executive Archives - Senior Executive

Executives typically have several different ways to save for retirement: deferred compensation, company stock, pensions and, of course, the good old-fashioned 401(k), to name a few. However, in my experience, executives don’t have the time to maximize their 401(k) plans—they’re too busy running companies and have more pressing decisions to make—but this can be a mistake as certain 401(k) contributions could help you save on taxes in retirement. Let’s look at a few ways you can maximize your 401(k) with this brief tutorial on which contributions to make—standard pre-tax 401(k), Roth 401(k) or both.

The Basics of 401(k) Contributions

If you’re unfamiliar with 401(k) contributions and how they work, here’s a quick breakdown:

  • The maximum contribution to a 401(k) in 2022 is $20,500, unless you are 50 or older, in which case you can contribute an additional $6,500 in “catch-up contributions.” 
  • Many employers will match contributions up to a certain percentage, and while you may have a choice between making pre-tax or Roth contributions, depending on your plan, employer contributions are always made into the pre-tax account. 
  • Pre-tax contributions to your standard 401(k) reduce your taxable income today, which should help you save a few bucks on your tax return. However, withdrawals in retirement from pre-tax accounts will be taxed then. Let’s say you take $100,000 out of your pre-tax 401(k) in your first year of retirement. That’s $100,000 of taxable income that will be treated as such come April 15.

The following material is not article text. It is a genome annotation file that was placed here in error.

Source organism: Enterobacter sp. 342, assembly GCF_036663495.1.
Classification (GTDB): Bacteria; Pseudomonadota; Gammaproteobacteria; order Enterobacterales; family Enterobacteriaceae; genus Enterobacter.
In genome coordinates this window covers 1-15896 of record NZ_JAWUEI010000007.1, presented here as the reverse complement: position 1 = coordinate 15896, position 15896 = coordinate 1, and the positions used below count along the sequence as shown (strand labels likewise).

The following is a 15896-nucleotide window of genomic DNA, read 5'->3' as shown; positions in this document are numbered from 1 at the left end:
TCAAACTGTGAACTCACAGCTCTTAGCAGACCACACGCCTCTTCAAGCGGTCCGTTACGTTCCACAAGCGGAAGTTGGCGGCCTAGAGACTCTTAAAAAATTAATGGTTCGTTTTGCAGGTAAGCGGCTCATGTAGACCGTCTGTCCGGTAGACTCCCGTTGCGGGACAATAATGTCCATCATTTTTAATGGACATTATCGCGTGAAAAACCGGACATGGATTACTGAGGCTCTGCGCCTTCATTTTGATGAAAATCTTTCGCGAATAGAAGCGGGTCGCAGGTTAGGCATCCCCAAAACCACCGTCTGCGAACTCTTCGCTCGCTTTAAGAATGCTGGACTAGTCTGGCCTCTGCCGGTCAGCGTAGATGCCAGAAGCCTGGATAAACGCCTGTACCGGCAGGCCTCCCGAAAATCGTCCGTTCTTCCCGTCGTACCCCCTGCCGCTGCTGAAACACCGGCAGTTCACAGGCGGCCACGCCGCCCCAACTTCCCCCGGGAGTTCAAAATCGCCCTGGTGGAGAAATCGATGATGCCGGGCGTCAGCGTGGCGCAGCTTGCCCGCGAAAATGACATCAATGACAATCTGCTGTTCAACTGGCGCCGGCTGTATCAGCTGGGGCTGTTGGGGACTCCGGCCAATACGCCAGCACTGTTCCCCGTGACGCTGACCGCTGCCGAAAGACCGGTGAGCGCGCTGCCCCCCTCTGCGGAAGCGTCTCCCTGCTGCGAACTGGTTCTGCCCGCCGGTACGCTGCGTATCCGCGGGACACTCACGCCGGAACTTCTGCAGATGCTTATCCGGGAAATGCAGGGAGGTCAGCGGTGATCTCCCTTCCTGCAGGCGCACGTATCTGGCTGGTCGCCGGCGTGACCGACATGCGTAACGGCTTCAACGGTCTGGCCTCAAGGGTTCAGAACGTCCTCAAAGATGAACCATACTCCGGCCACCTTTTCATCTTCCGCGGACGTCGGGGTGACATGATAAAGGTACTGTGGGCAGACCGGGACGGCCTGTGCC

• A Roth 401(k) is the opposite: No tax deduction today on your contributions, but qualified withdrawals in retirement will be tax-free. In this case, “qualified” means you are over 59 ½ and have had the Roth account open for at least five years. 

So, which is better, standard 401(k) or Roth 401(k)?

Pre-Tax 401(k) vs. Roth 401(k) Contributions

Is a Roth 401(k) right for you? It depends on your future tax rate. If you expect your future retirement tax rate to be the same, it makes no difference from a tax perspective in the long run whether you fund a Roth 401(k) or regular 401(k). If, like many high earners, you expect to be in a lower tax bracket in retirement, then a regular 401(k) contribution today makes sense for you. However, if you expect to be in a higher tax bracket in retirement, then the Roth 401(k) should pay off in the long run since that withdrawal will be tax-free. The problem, of course, is most people don’t know which tax bracket they will be in during retirement. For this reason, I generally recommend a hybrid 401(k) approach to my clients.

The Hybrid Approach to 401(k) Contributions

If your 401(k) allows for it, you may be able to make both Roth 401(k) and regular 401(k) contributions – say, 50% into the standard pre-tax 401(k) account and the other 50% into the Roth 401(k). (Note: Not all 401(k) plans allow for a Roth contribution, so check with your plan provider.)